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Las Hijas de los Días: Postfeminism in the Diaspora | Conversation and Q&A
July 17, 2020 @ 1:00 pm - 2:00 pmFree
Las Hijas de los Días: Postfeminism in the Diaspora
Conversation and Q&A with Fiamma Montezemolo and Sara Solaimani, Frida Cano (moderator)
July 17, 2020 | 1pm
18th Street Arts Center presents a lively dialogue between Fiamma Montezemolo, PhD in Anthropology and MFA in Art, and Sara Solaimani, PhD in Art History, Theory, and Criticism, to deepen into the themes addressed in the artworks from the group exhibition Las Hijas de los Días —7 Female Views from the Margins currently on view at the 18th Street Arts Center’s Airport Gallery. The exhibition features work by Cristina de Middel, Eunice Adorno, Lola del Fresno, Luciana Abait, Doni Silver Simons, Sabine Pearlman, and Pamela Simon-Jensen
Explore the show here: https://18thstreet.org/event/
Our diasporic socio-historical ties within a postfeminist era; and the migration of bodies, ideologies and disciplines will be some of the topics addressed during this conversation. Throughout the talk, we will interweave the art historical and anthropological knowledge of our guests with works by artists in the show, positioning these works within broader psychogeographical and historical contexts.
18th Street Arts Center believes that open dialogues are key to deepening the understanding of relevant issues that affect us all, and help us understand better our role as cultural agents.
ABOUT THE PANELISTS
Fiamma Montezemolo was born in Rome, she lives and works in San Francisco. She is both an artist (MFA, San Francisco Art Institute) and an anthropologist (PhD, University Orientale of Naples). She is an established scholar in border studies and Professor in the Department of Cinema & Digital Media at the University of California, Davis. She has exhibited nationally and internationally in several locations and is represented by Magazzino gallery in Rome. She is the author of two monographs: on Zapatismo and on Chicano/a politics of representation, as well as co-author (with Rene’ Peralta and Heriberto Yepez) of Here is Tijuana (Blackdog Publishing, London, 2006) and co-editor (with Josh Kun) of Tijuana Dreaming, Life and Art at the Global border (Duke Press, 2012).
Sara Solaimani is a doctoral candidate in Art History, Theory, and Criticism at UCSD’s Department of Visual Arts. Her current research focuses on the work of performance artists of Mexican roots in the United States between the 1960s culture war era and NAFTA (1968-1994). Sara’s work highlights artistic interrogations of geopolitical and metaphorical borders that deconstruct our understanding of space in the age of global capital, and identifies critical questions about identity in a compartmentalized world. She has published and presented several texts, and curated exhibitions on the historical relationship between politics, geopolitics and art on the Tijuana-San Diego border and in Mexico. Sara currently teaches writing, art history, and Chicano studies at UCSD and SDSU.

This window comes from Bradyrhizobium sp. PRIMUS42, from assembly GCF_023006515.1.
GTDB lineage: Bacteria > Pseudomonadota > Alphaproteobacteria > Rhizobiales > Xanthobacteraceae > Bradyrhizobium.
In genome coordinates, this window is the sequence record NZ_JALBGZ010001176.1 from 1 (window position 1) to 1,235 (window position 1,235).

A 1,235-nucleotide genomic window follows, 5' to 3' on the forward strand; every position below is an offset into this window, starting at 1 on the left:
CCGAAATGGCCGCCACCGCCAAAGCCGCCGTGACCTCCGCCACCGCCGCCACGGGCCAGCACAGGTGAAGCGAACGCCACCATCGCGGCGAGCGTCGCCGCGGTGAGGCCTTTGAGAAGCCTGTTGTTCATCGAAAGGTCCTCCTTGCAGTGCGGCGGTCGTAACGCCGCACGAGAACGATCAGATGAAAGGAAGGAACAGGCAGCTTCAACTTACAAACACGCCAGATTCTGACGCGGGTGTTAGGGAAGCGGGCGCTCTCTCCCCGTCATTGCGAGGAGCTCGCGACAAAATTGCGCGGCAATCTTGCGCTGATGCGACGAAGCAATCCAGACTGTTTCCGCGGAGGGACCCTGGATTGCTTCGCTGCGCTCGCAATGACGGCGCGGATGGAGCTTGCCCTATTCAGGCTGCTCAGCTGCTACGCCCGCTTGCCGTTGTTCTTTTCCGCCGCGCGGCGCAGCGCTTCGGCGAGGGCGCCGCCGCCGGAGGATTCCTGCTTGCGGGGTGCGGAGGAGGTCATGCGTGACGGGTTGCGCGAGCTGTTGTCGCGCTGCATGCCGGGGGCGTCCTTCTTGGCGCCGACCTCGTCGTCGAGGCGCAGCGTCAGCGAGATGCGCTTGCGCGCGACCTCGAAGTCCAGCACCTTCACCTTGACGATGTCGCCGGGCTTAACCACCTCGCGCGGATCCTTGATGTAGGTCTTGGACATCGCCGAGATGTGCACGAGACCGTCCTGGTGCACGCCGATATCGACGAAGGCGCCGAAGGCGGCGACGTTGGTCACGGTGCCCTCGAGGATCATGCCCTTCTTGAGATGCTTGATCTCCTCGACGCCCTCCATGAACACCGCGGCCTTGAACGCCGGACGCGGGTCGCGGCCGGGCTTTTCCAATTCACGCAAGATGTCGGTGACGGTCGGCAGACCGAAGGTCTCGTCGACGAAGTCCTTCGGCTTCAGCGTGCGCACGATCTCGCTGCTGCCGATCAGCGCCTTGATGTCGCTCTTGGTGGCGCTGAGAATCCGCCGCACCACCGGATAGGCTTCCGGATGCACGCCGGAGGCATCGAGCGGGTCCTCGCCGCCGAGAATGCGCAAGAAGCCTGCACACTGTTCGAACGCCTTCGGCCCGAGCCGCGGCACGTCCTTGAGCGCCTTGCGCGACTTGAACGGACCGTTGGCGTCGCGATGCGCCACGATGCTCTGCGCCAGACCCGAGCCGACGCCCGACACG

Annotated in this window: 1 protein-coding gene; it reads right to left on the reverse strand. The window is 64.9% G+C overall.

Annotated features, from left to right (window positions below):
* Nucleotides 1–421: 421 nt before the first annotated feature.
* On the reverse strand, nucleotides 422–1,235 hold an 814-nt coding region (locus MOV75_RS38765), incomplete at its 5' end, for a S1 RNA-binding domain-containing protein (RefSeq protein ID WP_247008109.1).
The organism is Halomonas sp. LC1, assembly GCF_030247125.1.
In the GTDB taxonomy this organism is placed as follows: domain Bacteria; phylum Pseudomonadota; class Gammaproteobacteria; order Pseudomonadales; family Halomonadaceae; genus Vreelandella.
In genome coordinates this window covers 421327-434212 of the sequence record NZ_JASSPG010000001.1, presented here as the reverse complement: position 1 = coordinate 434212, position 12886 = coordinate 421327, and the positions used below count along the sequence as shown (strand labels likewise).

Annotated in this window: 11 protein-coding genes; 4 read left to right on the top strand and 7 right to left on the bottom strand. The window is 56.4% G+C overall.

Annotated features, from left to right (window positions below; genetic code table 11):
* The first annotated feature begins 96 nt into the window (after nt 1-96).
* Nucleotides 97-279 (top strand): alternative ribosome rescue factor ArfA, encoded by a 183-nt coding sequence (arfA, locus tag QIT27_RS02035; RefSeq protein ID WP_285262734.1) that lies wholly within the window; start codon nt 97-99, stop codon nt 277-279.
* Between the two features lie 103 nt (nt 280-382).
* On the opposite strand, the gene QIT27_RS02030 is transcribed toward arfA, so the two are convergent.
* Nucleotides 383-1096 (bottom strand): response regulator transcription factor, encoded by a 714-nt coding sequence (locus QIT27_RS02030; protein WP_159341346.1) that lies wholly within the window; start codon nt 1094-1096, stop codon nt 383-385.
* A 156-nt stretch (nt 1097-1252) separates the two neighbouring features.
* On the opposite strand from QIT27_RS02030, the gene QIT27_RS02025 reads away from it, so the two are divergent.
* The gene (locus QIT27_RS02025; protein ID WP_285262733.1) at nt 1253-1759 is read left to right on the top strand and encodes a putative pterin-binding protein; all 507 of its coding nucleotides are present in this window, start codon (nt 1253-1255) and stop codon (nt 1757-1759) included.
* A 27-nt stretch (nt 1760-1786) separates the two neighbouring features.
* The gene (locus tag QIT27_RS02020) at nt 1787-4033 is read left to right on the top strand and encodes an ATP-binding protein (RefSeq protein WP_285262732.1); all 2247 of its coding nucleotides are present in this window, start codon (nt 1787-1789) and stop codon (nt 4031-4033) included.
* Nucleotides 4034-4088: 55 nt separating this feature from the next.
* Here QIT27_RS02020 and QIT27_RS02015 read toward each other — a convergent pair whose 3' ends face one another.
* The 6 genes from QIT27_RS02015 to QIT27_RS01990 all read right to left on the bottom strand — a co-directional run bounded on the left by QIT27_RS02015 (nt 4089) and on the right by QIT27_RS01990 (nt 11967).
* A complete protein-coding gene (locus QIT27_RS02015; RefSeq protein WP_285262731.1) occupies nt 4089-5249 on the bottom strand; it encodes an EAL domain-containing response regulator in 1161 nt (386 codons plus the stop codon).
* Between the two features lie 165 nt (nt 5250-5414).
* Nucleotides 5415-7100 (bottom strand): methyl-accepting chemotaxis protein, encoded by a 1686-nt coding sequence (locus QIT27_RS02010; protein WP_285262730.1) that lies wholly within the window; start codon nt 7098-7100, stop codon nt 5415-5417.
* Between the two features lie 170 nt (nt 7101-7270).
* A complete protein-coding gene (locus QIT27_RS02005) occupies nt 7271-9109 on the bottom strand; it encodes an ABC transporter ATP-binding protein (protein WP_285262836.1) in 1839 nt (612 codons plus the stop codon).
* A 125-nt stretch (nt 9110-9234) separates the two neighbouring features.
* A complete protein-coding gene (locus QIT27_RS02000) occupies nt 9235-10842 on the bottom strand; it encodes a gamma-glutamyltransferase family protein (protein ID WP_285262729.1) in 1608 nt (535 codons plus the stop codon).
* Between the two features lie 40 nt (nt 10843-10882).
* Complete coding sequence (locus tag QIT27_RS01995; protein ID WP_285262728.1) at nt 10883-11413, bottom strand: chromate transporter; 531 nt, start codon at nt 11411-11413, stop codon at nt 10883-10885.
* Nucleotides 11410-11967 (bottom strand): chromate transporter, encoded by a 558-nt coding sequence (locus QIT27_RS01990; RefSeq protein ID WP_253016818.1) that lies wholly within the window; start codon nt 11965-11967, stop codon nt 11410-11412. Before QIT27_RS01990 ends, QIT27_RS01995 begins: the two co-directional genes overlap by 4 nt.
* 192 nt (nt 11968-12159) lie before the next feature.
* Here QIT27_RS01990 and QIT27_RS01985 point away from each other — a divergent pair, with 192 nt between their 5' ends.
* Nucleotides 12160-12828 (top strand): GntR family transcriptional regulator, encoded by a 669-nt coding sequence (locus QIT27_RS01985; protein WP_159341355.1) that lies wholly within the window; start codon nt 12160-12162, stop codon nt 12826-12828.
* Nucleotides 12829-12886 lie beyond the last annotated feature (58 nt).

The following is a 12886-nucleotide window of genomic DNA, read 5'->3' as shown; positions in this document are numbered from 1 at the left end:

Las Hijas de los Días. 7 Female Views from the Margins
Exhibition | January 27 – August 7, 2020
Science affirms that we are made out of atoms, but Uruguayan writer Eduardo Galeano states that we’re also made out of stories. In his book, Los hijos de los días (Children of the Days), he writes one story that reflects the feelings and vicissitudes for every day of a year. Inspired by this exercise, we wanted to reflect upon relevant ideas that inhabit our daily lives in only a week’s span of time across the globe. To represent each day of the week, we selected the gazes of seven women from 18th Street Arts Center, PhotoEspaña, and Arttextum that reflect the spirit of our times, starting with photography as a medium of departure and expanding the field to include drawing, installation, and performance. Climate unrest, the physical displacement of the idea of home, and the removal of socio-historical ties that oppress women interweave the stories told by Cristina de Middel, Eunice Adorno, Lola del Fresno, Luciana Abait, Doni Silver Simons, Sabine Pearlman, and Pamela Simon-Jensen. These works narrate sublime and challenging stories of our everyday that call out to be heard and comprehended in order to collectively transform realities. The women highlighted in this show are only a fraction of the multiple voices around the world who are tracking alternate ways of belonging to time. This show was organized by Begoña Torres and 18th Street Arts Center’s Assistant Curator Frida Cano.
Special thanks to Arttextum, Tejido de agentes culturales inspirados en Latinoamérica, Promoción del Arte, Ministry of Culture and Sports, Madrid, Spain. It is generously supported by the National Endowment for the Arts, the City of Santa Monica’s Cultural Affairs Department, the Los Angeles Department of Arts and Culture, and 18th Street’s generous community of donors.
[image caption: Eunice Adorno, Falda Dinamita (Dynamite Skirt) 2019. Mixed Media, 94.5 x 86.6 inches. Courtesy of the artist. Photo by Kenji Barrett.]